But two days after the Read ban – almost three months after the single’s initial release, and eight days after the group’s Top of the Pops appearance – the BBC banned the record from all its TV and radio outlets. Its future was assured even though te BBC could not feature the nation’s best-selling single on Top of the Pops.

The BBC lifted its ban at the end of 1984 to allow the band to perform it on the Christmas edition of Top of the Pops (it had been, aside from Band Aid of which Holly Johnson was a participant, the biggest-selling single of the year).

As for which band members were actually on the finished product it’s a bit like asking how many Monkees does it take to make a hit?

Trevor Horn loved Relax but wasn’t happy with the band’s performance of it in the studio. He brought in Ian Dury’s backing band The Blockheads to record it, but was not satisfied with that recording either. He then recruited engineer Steve Lipson, session keyboard player Andy Richards and Fairlight programmer JJ Jeczalik to perform the song, but still wasn’t pleased with the results. After a few weeks of recording, he found an old rhythm he’d made on a drum machine and started from scratch a fourth time with Lipson, Richards and Jeczalik, building the song around this beat. FGTH members Holly Johnson and Paul Rutherford were called into the studio that night and both recorded vocals on the track until 4am – making them the only two band members who are featured in the final version of the track. After Relax (b/w Ferry Cross The Mersey), and second single Two Tribes (b/w War), the entire band was featured on the later recordings beginning with Power Of Love.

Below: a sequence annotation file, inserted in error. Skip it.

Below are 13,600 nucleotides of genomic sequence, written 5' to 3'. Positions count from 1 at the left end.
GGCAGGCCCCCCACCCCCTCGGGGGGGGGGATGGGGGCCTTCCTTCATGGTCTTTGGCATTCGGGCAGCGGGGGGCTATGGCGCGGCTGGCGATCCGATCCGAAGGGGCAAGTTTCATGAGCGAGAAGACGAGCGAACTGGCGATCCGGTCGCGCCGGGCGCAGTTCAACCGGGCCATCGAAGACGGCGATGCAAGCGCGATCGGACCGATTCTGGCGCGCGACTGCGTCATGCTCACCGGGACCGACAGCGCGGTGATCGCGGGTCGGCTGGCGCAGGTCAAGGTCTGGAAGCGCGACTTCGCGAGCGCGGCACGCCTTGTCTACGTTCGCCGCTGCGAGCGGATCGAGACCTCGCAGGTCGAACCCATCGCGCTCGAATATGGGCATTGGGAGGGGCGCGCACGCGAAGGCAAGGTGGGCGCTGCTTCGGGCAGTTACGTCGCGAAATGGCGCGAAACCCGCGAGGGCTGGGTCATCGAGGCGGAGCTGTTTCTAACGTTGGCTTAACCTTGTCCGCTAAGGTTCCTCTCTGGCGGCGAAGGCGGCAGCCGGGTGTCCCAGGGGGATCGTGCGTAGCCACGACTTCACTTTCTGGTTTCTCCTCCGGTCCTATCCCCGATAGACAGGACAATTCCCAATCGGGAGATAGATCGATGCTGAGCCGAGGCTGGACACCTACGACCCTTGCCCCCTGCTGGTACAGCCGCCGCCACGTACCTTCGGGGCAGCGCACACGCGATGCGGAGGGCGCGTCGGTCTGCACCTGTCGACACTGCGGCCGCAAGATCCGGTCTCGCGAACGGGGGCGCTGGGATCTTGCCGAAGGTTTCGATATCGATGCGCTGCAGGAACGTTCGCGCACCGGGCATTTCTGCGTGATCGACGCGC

At first, to calm controversy, the band claimed the song was written about “motivation” to make a case for radio play, but never fully committed to the guise bassist Mark O’Toole wrote in the album liner notes: “Everything I say is complete lies. Like, when people ask you what Relax was about, when it first came out we used to pretend it was about motivation, and really it was about shagging.”
For his part Holly Johnson tweeted in 2013: “Never complain. NEVER EXPLAIN … it’s not an order it’s a motto that I refer to when asked to explain the meaning of songs.”

He had earlier claimed that the words of the song came to him as he was walking in Liverpool: “I mean they were just, you know, words that floated into my head one day when I was walking down Princess Avenue (in Liverpool) with no bus fare, trying to get to rehearsals – I mean there was no great sort of calculated, ‘Oh I’ll sing these words and this record’ll be banned’.”

Relax ultimately became the seventh best-selling UK single of all time. It also won the 1985 Brit Award for Best British Single. Their debut album, Welcome to the Pleasuredome, reached number one in the UK in 1984 with advanced sales of over one million. After the follow-up success of Two Tribes and The Power of Love, the group became only the second act in the history of the UK charts to reach number one with their first three singles; the first being fellow Liverpudlians Gerry and the Pacemakers. This record remained unbeaten until the Spice Girls achieved a six-single streak in 1996–97 followed by a number two then three more chart toppers.

In the USA Relax reached 67 in late 1984, but after the release of Welcome To The Pleasuredome, the song re-charted with the much higher peak of 10 in early 1985.

WRITERS: Peter Gill, Holly Johnson, Brian Nash, Mark O’Toole
PRODUCER: Trevor Horn
GENRE: Hi NRG, New Wave
ARTIST: Frankie Goes To Hollywood
LABEL EMI (UK) Electra (USA)
RELEASED 24th October 1883